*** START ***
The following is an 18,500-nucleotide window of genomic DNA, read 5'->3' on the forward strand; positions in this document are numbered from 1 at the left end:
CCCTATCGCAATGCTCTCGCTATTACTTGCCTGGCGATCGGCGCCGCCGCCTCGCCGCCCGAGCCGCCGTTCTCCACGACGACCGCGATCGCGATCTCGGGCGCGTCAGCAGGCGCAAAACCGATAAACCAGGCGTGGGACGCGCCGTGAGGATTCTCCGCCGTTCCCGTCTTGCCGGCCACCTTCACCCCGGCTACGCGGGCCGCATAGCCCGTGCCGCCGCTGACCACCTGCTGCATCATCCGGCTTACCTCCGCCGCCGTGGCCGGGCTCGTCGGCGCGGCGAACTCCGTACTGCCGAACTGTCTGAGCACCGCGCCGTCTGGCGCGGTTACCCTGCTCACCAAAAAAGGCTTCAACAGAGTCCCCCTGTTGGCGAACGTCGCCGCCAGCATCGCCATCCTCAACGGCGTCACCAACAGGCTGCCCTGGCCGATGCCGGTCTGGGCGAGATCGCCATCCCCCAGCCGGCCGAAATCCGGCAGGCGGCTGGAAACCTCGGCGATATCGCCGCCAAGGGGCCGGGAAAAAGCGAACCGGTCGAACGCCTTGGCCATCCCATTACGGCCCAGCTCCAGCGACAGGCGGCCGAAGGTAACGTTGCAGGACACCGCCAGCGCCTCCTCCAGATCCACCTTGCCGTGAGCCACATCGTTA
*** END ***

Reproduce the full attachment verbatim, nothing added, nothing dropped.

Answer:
The following is an 18,500-nucleotide window of genomic DNA, read 5'->3' on the forward strand; positions in this document are numbered from 1 at the left end:
CCCTATCGCAATGCTCTCGCTATTACTTGCCTGGCGATCGGCGCCGCCGCCTCGCCGCCCGAGCCGCCGTTCTCCACGACGACCGCGATCGCGATCTCGGGCGCGTCAGCAGGCGCAAAACCGATAAACCAGGCGTGGGACGCGCCGTGAGGATTCTCCGCCGTTCCCGTCTTGCCGGCCACCTTCACCCCGGCTACGCGGGCCGCATAGCCCGTGCCGCCGCTGACCACCTGCTGCATCATCCGGCTTACCTCCGCCGCCGTGGCCGGGCTCGTCGGCGCGGCGAACTCCGTACTGCCGAACTGTCTGAGCACCGCGCCGTCTGGCGCGGTTACCCTGCTCACCAAAAAAGGCTTCAACAGAGTCCCCCTGTTGGCGAACGTCGCCGCCAGCATCGCCATCCTCAACGGCGTCACCAACAGGCTGCCCTGGCCGATGCCGGTCTGGGCGAGATCGCCATCCCCCAGCCGGCCGAAATCCGGCAGGCGGCTGGAAACCTCGGCGATATCGCCGCCAAGGGGCCGGGAAAAAGCGAACCGGTCGAACGCCTTGGCCATCCCATTACGGCCCAGCTCCAGCGACAGGCGGCCGAAGGTAACGTTGCAGGACACCGCCAGCGCCTCCTCCAGATCCACCTTGCCGTGAGCCACATCGTTA